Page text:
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Hobbes and Cluverius

Published online by Cambridge University Press:  11 February 2009

Patricia Springborg
University of Sydney


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1 John, Aubrey, in Brief lives, edited from the Author's MSS by Andrew, Clark (2 vols., Oxford, 1898), I, 338.Google Scholar

2 Ibid. I, 364.

3 Ibid. I, 338–9.

4 Thomas, Hobbes, Historia ecclesiastica carmine elegiaco concinnata, ed. with a preface by Thomas, Rymer (London, 1688)Google Scholar. English paraphrase, A true ecclesiastical history from Moses to the time of Martin Luther, in verse (London, 1722).Google Scholar

5 Ph. Clüver, alias Philip, Cluverius, An introduction to geography both ancient and modern, comprised in sixe books (Oxford, 1657).Google Scholar

6 Molesworth's introduction to the Historia ecclesiastica, in Thomas, Hobbes, Opera philosophica quae Latine scripsit omnia, SirMolesworth, William, ed. (5 vols., London referred to as L.W.), V, 342.Google Scholar

7 Richard Tuck, notes to Thomas, Hobbes, Leviathan, or the matter, forme and power of a commonwealth ecclesiastical and civil, ed. Richard, Tuck (Cambridge, 1991), p. lii.Google Scholar

8 Leiden, 1616, cited in Tuck, 1991, p. lii.

9 Clüver, 1657, pp. 287–8.

10 Clüver, 1657, p. 38.

11 Clüver, 1657, p. 36.

12 Clüver, 1657, pp. 334–5.

13 Clüver, 1657, p. 316.

14 See Martin, Bernal, ‘Black Athena: the African and Levantine roots of Greece’, in African presence in early Europe. Journal of African Civilizations, VII, 5 (1985), 6682Google Scholar; Martin, Bernal, ‘Black Athena denied: the tyranny of Germany over Greece’, Comparative Criticism, VIII (1986), 369Google Scholar; Martin, Bernal, Black Athena: the Afro-Asiatic roots of classical civilization (2 vols., London, 1987, 1992)Google Scholar; Patricia, Springborg, Western republicanism and the oriental prince (Cambridge, 1992), chs. 7–10.Google Scholar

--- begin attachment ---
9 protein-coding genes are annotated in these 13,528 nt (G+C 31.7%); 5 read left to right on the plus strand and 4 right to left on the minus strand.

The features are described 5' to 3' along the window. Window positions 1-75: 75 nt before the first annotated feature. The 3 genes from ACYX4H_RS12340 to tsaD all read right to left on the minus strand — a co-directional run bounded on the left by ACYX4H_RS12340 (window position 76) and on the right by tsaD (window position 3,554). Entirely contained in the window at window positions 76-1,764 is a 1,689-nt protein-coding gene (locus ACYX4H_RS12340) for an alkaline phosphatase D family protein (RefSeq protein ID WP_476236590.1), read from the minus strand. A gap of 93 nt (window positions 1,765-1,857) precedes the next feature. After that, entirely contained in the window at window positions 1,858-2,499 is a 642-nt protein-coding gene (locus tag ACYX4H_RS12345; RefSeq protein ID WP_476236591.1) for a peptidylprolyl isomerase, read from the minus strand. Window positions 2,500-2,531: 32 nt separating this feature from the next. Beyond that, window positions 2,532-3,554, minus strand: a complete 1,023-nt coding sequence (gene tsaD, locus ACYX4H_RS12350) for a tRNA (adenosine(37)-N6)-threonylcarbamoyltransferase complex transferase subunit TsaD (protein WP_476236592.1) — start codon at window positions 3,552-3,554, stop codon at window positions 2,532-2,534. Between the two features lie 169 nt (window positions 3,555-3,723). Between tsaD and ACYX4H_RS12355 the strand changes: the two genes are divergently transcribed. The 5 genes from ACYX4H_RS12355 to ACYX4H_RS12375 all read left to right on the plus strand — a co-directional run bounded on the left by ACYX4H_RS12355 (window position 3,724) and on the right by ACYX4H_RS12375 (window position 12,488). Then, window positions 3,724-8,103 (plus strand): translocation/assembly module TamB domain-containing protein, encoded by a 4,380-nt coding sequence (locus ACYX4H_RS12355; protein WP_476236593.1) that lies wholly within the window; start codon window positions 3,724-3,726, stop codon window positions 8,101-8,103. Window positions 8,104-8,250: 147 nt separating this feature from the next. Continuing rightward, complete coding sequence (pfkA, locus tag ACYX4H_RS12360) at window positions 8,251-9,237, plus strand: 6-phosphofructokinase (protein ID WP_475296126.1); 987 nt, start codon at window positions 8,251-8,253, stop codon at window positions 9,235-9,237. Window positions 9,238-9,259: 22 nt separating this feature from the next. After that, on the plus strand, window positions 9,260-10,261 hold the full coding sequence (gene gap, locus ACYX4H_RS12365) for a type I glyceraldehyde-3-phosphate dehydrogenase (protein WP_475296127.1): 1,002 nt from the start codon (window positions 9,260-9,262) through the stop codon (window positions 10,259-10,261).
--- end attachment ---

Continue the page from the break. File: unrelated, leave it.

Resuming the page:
15 Historia ecclesiastica, lines 170–200, 1688 edn, pp. 9–10; 1722 edn, pp. 12–15.

16 Historia ecclesiastica, lines 240–80, 1688 edn, pp. 12–14; 1722 edn, pp. 17–19.

17 In The English works of Thomas Hobbes, ed. SirMolesworth, William (11 vols., London, 18391845, referred to as E.W.), VI, 278–9.Google Scholar

18 Historia ecclesiastica, 1688 edn, p. V; 1722 edn quoted here, p. iii.

19 Clüver, 1645, Preface, p. ii.

20 Clüver, 1645, p. 4.

21 On the competing claims to ancient wisdom of the Egyptians and the Israelites, see Paolo, Rossi'sThe dark abyss of time, Cochrane, Lydia G., trans. (Chicago, 1984)Google Scholar; John, Gascoigne, ‘“The wisdom of the Egyptians” and the secularization of history in the age of Newton’,Google Scholar and Trompf, Garry W., ‘On Newtonian history’, in Stephen, Gaukroger, ed., The uses of antiquity (Dordrecht, 1992), pp. 171212, 213–49.Google Scholar

22 Clüver, 1645, p. 78.

23 Clüver, 1645, Preface, p. iii; Hobbes, , Historia ecclesiastica, 1688, pp. 89.Google Scholar

24 Clüver, 1645, p. 14.

25 Clüver, 1645, p. 17.

26 Clüver, 1645, p. 16.

27 Clüver, 1645, p. 6.

28 Clüver, 1645, Preface, p. v.

29 Clüver, 1645, book 7, pp. 164ff.

30 Clüver, 1645, p. 353. The term homoousion, ‘one substance’, was used by the Council of Nicaea, a.d. 325, to define the doctrine of the Trinity, as opposed to the term homoiousion, ‘like substance’, favoured by the Arians. It is interesting that the OED gives the first English reference to the term as Gibbon, , Decline and fall, II.xxi, pp. 251, 252Google Scholar: ‘Their [sc. the Arians'] patron, Eusebius of Nicodemia, … confessed, that the admission of the Homoousion, or Consubstantial … was incompatible with the principles of their theological system’; ‘The mysterious Homoousion, which either party was free to interpret according to their peculiar tenets’.

31 Clüver, 1645, book 9, pp. 351ff.

32 Clüver, 1645, Preface, p. V.

33 See Patricia, Springborg, ‘Hobbes, heresy and the Historia ecclesiastica’, Journal of the History of Ideas, LV, 4 (1994), 553–71.Google Scholar